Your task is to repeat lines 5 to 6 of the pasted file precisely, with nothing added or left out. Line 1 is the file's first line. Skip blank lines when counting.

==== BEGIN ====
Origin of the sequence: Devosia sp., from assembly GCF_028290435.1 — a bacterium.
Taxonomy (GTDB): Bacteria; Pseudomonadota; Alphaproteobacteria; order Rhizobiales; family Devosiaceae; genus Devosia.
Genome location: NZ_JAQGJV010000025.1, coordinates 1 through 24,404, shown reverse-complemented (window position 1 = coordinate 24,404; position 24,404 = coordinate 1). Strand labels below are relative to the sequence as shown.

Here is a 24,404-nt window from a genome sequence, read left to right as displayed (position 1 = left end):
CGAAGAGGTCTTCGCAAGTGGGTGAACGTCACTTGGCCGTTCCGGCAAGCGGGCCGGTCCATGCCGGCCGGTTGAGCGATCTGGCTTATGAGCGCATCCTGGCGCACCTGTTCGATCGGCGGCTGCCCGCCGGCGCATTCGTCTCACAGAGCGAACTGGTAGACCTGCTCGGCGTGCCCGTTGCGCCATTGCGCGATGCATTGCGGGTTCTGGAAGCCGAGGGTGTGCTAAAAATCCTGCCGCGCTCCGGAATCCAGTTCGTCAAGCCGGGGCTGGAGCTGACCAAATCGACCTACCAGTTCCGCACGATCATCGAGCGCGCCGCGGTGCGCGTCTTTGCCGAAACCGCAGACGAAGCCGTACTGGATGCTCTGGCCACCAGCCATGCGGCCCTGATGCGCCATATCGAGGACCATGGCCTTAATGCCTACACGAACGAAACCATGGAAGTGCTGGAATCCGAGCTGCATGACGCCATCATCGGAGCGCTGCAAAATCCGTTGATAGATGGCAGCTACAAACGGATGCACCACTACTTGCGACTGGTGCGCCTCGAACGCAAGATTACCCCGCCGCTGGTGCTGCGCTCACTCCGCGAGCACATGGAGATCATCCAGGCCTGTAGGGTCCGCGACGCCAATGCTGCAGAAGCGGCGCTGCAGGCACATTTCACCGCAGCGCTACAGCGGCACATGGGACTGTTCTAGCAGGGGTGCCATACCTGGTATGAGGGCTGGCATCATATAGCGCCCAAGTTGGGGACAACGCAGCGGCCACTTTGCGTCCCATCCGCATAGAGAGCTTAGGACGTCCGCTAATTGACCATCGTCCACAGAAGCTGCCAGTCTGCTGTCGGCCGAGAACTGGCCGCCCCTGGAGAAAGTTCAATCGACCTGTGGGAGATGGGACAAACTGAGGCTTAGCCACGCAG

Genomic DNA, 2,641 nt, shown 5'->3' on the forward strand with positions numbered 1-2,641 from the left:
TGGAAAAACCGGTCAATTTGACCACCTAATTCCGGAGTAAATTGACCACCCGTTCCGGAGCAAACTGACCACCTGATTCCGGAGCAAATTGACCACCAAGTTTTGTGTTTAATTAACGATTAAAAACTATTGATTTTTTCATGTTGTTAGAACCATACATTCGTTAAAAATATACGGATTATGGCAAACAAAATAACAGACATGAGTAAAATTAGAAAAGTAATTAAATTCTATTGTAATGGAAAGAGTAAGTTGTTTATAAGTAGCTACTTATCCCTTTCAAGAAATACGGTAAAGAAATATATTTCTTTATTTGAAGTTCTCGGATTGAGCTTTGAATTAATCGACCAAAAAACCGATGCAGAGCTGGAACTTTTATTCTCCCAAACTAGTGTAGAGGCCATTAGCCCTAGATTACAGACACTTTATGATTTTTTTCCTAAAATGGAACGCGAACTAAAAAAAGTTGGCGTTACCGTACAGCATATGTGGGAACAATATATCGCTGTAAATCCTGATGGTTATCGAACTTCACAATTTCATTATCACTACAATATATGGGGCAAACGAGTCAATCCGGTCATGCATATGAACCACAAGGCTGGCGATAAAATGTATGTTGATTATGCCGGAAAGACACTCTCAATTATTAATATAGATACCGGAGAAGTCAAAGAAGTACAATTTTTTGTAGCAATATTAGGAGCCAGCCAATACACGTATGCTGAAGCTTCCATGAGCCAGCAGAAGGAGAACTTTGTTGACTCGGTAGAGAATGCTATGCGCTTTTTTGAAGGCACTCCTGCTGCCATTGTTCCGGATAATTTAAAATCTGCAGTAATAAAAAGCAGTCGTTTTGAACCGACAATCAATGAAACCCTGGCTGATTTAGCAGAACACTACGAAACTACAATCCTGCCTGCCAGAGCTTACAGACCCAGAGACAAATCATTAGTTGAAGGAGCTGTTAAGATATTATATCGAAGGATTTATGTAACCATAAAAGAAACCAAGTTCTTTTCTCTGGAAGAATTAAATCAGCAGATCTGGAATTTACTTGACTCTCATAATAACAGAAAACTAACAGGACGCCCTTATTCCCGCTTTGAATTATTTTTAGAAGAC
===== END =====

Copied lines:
CGAAGAGGTCTTCGCAAGTGGGTGAACGTCACTTGGCCGTTCCGGCAAGCGGGCCGGTCCATGCCGGCCGGTTGAGCGATCTGGCTTATGAGCGCATCCTGGCGCACCTGTTCGATCGGCGGCTGCCCGCCGGCGCATTCGTCTCACAGAGCGAACTGGTAGACCTGCTCGGCGTGCCCGTTGCGCCATTGCGCGATGCATTGCGGGTTCTGGAAGCCGAGGGTGTGCTAAAAATCCTGCCGCGCTCCGGAATCCAGTTCGTCAAGCCGGGGCTGGAGCTGACCAAATCGACCTACCAGTTCCGCACGATCATCGAGCGCGCCGCGGTGCGCGTCTTTGCCGAAACCGCAGACGAAGCCGTACTGGATGCTCTGGCCACCAGCCATGCGGCCCTGATGCGCCATATCGAGGACCATGGCCTTAATGCCTACACGAACGAAACCATGGAAGTGCTGGAATCCGAGCTGCATGACGCCATCATCGGAGCGCTGCAAAATCCGTTGATAGATGGCAGCTACAAACGGATGCACCACTACTTGCGACTGGTGCGCCTCGAACGCAAGATTACCCCGCCGCTGGTGCTGCGCTCACTCCGCGAGCACATGGAGATCATCCAGGCCTGTAGGGTCCGCGACGCCAATGCTGCAGAAGCGGCGCTGCAGGCACATTTCACCGCAGCGCTACAGCGGCACATGGGACTGTTCTAGCAGGGGTGCCATACCTGGTATGAGGGCTGGCATCATATAGCGCCCAAGTTGGGGACAACGCAGCGGCCACTTTGCGTCCCATCCGCATAGAGAGCTTAGGACGTCCGCTAATTGACCATCGTCCACAGAAGCTGCCAGTCTGCTGTCGGCCGAGAACTGGCCGCCCCTGGAGAAAGTTCAATCGACCTGTGGGAGATGGGACAAACTGAGGCTTAGCCACGCAG

Genomic DNA, 2,641 nt, shown 5'->3' on the forward strand with positions numbered 1-2,641 from the left: